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Author Topic: Neo-Wicca, Buckland and Cunningham  (Read 5919 times)

Kaio

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Neo-Wicca, Buckland and Cunningham
« on: March 17, 2015, 01:14:37 am »
I've read elsewhere that Cunningham's Wicca: a Guide for the Solitary Practitioner was around before Neo-Wicca according to some members of this forum. And it seems that Seax Wica as a system is not Neo-Wicca from some people's viewpoint. Therefore it seems that self-dedication (and/or self-initiation) is not necessarily a feature of Neo-Wiccan Wicca-related religious witchcraft according to some people.

 Given that I've never read anything, say, by Ravenwolf, I would like to know which features distinguish Neo-Wicca from the Wicca Cunningham's said book refers to and from Seax Wica. Moreover, I would like to know whether Buckland's Wicca For One falls under the Neo-Wiccan label.
When in Rome do as the Romans do. (Ambrose)

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Re: Neo-Wicca, Buckland and Cunningham
« Reply #1 on: March 17, 2015, 07:32:01 am »
Quote from: Kaio;173170
Given that I've never read anything, say, by Ravenwolf, I would like to know which features distinguish Neo-Wicca from the Wicca Cunningham's said book refers to and from Seax Wica. Moreover, I would like to know whether Buckland's Wicca For One falls under the Neo-Wiccan label.

One generally distinguishing feature of Neo-Wicca from BTW and Traditional Wicca is seeing the Wicca Rede as "An it harm none" with little or no reference to its full form AND the interpretation of that version of the rede as some type of moral law. That is, a command to "Harm none!" instead of moral advice (advice: if it cause harm to none, then it is moral -- and not saying if it causes harm them it is definitely not moral).
« Last Edit: March 17, 2015, 07:32:46 am by RandallS »
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Re: Neo-Wicca, Buckland and Cunningham
« Reply #2 on: March 18, 2015, 02:50:48 pm »
Quote from: Kaio;173170
I've read elsewhere that Cunningham's Wicca: a Guide for the Solitary Practitioner was around before Neo-Wicca according to some members of this forum. And it seems that Seax Wica as a system is not Neo-Wicca from some people's viewpoint.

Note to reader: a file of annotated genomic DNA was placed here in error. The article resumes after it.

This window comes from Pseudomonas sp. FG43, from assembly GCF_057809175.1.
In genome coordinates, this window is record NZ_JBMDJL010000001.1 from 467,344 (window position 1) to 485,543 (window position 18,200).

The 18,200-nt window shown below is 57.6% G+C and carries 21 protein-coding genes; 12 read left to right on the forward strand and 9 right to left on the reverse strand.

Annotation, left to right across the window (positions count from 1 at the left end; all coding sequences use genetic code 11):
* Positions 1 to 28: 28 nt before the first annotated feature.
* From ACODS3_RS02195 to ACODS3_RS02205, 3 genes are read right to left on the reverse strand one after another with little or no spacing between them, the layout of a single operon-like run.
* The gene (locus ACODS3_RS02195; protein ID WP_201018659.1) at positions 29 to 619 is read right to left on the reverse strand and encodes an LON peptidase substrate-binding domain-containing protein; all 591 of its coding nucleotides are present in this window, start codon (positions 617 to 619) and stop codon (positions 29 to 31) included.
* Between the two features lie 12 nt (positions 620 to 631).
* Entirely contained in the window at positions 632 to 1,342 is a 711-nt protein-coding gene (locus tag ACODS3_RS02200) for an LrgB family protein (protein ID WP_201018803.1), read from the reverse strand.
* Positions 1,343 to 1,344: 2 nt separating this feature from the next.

I know nothing of Seax Wicca beyond that it exists and that it was created by Ray Buckland. This is going to be one of those topics where you ask 5 people and get 8 answers.

To my knowledge, there isn't a hard and fast list of what designates "neoWicca" from older forms. The Rede interpretation Randall mentioned is one general indicator. I'd add a general lack of/disrespect for the heirarchical coven system. Perhaps also eclecticism with a general abandon for the whys and hows of each bit and concern for it work as a whole.

Looking over that, you'd probably think that for me "neoWicca" is a pejorative term. I think that's a fair assessment. I'm eclectic Wiccan myself, both by solitary work and by coven, but I do often find that the stuff people are calling Wicca via books they've read in the last 5 years or so is a watered-down, feel-good mess.

Your mileage may vary, and certainly don't take my opinions as gospel. I'm just one Witch.

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Re: Neo-Wicca, Buckland and Cunningham
« Reply #3 on: March 20, 2015, 08:07:55 pm »
Quote from: Kaio;173170
I've read elsewhere that Cunningham's Wicca: a Guide for the Solitary Practitioner was around before Neo-Wicca according to some members of this forum. And it seems that Seax Wica as a system is not Neo-Wicca from some people's viewpoint. Therefore it seems that self-dedication (and/or self-initiation) is not necessarily a feature of Neo-Wiccan Wicca-related religious witchcraft according to some people.

 Given that I've never read anything, say, by Ravenwolf, I would like to know which features distinguish Neo-Wicca from the Wicca Cunningham's said book refers to and from Seax Wica. Moreover, I would like to know whether Buckland's Wicca For One falls under the Neo-Wiccan label.
I'd say Cunningham, and Seax Wicca(which isn't Wicca traditionally), kickstarted Neo-Wicca, therefore a lot of their material can be considered Neo-Wicca, including self dedication.

What really distinguishes Neo-Wicca from Traditional Wicca is the fact that one is orthopraxic, and the other orthodoxic, with one being an established tradition, and other a personal spirituality.  What Cunningham was showing the world was an orthodoxy, so I would consider that a Neo-Wiccan characteristic, but it just wasn't defined at the time.
« Last Edit: March 20, 2015, 08:09:53 pm by Micheál »

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Re: Neo-Wicca, Buckland and Cunningham
« Reply #4 on: March 20, 2015, 09:27:10 pm »
Quote from: Micheál;173261
What really distinguishes Neo-Wicca from Traditional Wicca is the fact that one is orthopraxic, and the other orthodoxic, with one being an established tradition, and other a personal spirituality.  What Cunningham was showing the world was an orthodoxy, so I would consider that a Neo-Wiccan characteristic, but it just wasn't defined at the time.

That's an interesting way to look at it. I've just never thought of Neo-Wicca as being any type of orthodoxy given every Neo-Wiccan author or group seems to do their own thing.
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Darkhawk

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Re: Neo-Wicca, Buckland and Cunningham